Discovering Tasmanian Rosé: An Island's Gift to Wine Lovers

Discovering Tasmanian Rosé: An Island's Gift to Wine Lovers

Feb 01, 2024Vanessa Dunbabin

A small island off Australia's south coast, we like to think of ourselves as a hidden gem here in Tasmania. Not only will you find the world’s cleanest air and water, remote isolated beaches, rugged headlands, and world-heritage bushwalking that is second to none, you’ll also be blown away by our exceptional cool-climate wines.

Known for our Pinot Noir, Tasmanian Pinot Noir Rosé is a stand-out wine. Testament to our island's unique terroir and the meticulous craftsmanship of our vintners, there is no doubt that Tasmanian Rosé deserves a spot in your wine collection.


The Origin and Process

Rosé wine, often associated with the sun-drenched vineyards of Provence, France, has a rich history dating back to ancient times. Unlike red wine, rosé is made from red grapes where the skins are allowed to remain in contact with the juice for a short period, typically a few hours to three days. This brief skin contact imparts the wine's signature colour spectrum and contributes to its flavour profile. The grapes are then pressed, and the skins removed, with the juice fermented to create the final product.


The Unique Tasmanian Terroir

While rosé can be made from a range of red grapes, in Tasmania it is predominantly crafted from the prince of grapes Pinot Noir. Tasmania's cool climate is a pivotal factor in the growth of outstanding Pinot Noir grapes and the production of rosé wines. The island maritime influence, coupled with our latitude (42 degrees south), ensures a longer growing season, allowing grapes to ripen on the vine gradually. This slow maturation process is crucial for developing the nuanced flavours and balanced acidity that characterise Tasmanian pinot noir rosé. The diverse soil types across regions—from the rich, volcanic soils in the north to the ancient, sandy loams in the east—add another layer of complexity to these wines.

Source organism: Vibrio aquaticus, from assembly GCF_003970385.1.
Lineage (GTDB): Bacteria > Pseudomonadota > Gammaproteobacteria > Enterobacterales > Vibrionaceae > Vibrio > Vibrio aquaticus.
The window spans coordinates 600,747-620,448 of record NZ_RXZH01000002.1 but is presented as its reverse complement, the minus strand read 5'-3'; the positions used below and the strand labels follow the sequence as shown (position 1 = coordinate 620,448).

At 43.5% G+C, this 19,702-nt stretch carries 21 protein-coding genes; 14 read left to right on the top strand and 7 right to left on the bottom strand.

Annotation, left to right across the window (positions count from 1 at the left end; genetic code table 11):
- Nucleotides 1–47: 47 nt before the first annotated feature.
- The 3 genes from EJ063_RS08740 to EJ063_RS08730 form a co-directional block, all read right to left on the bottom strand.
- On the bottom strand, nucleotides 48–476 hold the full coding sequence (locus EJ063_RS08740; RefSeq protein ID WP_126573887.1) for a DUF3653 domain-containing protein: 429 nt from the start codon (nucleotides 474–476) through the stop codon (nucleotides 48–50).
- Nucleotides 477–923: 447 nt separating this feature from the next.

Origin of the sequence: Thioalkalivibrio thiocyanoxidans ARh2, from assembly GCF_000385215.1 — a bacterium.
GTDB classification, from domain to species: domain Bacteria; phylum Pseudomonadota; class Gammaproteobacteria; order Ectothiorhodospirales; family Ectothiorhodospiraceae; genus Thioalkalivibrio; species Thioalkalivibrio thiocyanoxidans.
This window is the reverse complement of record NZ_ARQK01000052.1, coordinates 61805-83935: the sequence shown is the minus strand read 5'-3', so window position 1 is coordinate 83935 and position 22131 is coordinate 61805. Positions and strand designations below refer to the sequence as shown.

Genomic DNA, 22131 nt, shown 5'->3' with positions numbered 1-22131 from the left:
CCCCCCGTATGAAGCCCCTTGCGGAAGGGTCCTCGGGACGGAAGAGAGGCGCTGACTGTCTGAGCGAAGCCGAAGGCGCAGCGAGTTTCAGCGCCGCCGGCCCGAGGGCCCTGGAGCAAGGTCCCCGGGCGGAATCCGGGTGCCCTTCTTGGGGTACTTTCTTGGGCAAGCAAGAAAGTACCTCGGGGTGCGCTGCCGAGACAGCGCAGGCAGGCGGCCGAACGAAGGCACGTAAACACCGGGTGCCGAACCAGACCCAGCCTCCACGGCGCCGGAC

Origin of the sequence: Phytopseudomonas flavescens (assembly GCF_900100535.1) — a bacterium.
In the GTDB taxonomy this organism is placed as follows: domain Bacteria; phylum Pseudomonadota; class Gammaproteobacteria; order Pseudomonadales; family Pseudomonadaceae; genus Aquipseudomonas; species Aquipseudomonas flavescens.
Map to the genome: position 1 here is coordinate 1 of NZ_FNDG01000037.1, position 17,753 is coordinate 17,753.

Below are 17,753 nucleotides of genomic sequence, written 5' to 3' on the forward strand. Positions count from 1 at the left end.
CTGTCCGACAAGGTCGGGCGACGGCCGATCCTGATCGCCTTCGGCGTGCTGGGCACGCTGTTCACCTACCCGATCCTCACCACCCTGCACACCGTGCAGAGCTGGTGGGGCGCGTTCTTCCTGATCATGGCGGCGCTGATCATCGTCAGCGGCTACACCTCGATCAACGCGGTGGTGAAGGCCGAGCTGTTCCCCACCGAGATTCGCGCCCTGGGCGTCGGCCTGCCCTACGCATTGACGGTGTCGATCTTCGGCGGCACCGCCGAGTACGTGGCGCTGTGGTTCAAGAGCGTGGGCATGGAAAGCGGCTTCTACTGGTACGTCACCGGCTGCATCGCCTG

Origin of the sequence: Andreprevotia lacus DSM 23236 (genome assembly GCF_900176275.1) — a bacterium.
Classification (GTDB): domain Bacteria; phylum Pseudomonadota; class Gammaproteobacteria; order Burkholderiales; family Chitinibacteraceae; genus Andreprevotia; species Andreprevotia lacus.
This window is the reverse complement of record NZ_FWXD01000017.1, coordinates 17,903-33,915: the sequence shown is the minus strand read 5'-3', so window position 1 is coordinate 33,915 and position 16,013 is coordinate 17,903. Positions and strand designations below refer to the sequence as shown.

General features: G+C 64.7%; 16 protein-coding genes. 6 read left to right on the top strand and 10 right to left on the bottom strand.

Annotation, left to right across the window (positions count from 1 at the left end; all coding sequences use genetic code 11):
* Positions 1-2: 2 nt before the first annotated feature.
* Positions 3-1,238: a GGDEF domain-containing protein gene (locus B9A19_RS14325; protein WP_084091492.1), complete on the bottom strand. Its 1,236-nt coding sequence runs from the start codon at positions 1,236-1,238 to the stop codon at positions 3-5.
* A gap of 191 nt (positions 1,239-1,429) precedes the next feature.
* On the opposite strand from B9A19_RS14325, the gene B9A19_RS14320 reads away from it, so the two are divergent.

Bangor Maria Rosé: A Symphony of Delicacy and Depth

Tasmanian rosé captivates with its elegance and depth of flavour. These wines often exhibit a delicate balance of fruitiness and acidity, making them both refreshing and sophisticated. Expect to encounter a spectrum of flavours, from the crisp and subtle notes of strawberries, cherries, and red currants to more complex hints of spice and herbs.

At Bangor, our Maria Rosé is crafted from Pinot Noir grapes. We have one of the most southerly vineyards in Tasmania, making Bangor a true cool-climate site with very slow growing conditions and complex flavour development. Bangor's Maria Rosé delights with wild strawberry, rhubarb, rose hip, cranberry and pomegranate flavours. For that special touch, we age a portion of our Rosé each year on lees in old oak, giving the wine a soft creamy and silky texture that really is the icing on the cake.


A Versatile Companion

The versatility of Tasmanian rosé makes it an excellent companion to a wide range of cuisines. Its vibrant acidity and spectrum of fruit flavours pair beautifully with seafood, creamy pasta dishes, and salads. The wine's elegance and subtlety also make it a perfect match for Tasmanian specialties, such as fresh oysters and artisanal cheeses, the perfect partner to our island's bountiful produce. Its charm and ease of drinking make rosé an excellent choice for picnics, beach outings, and parties, not only in summer, but all year round.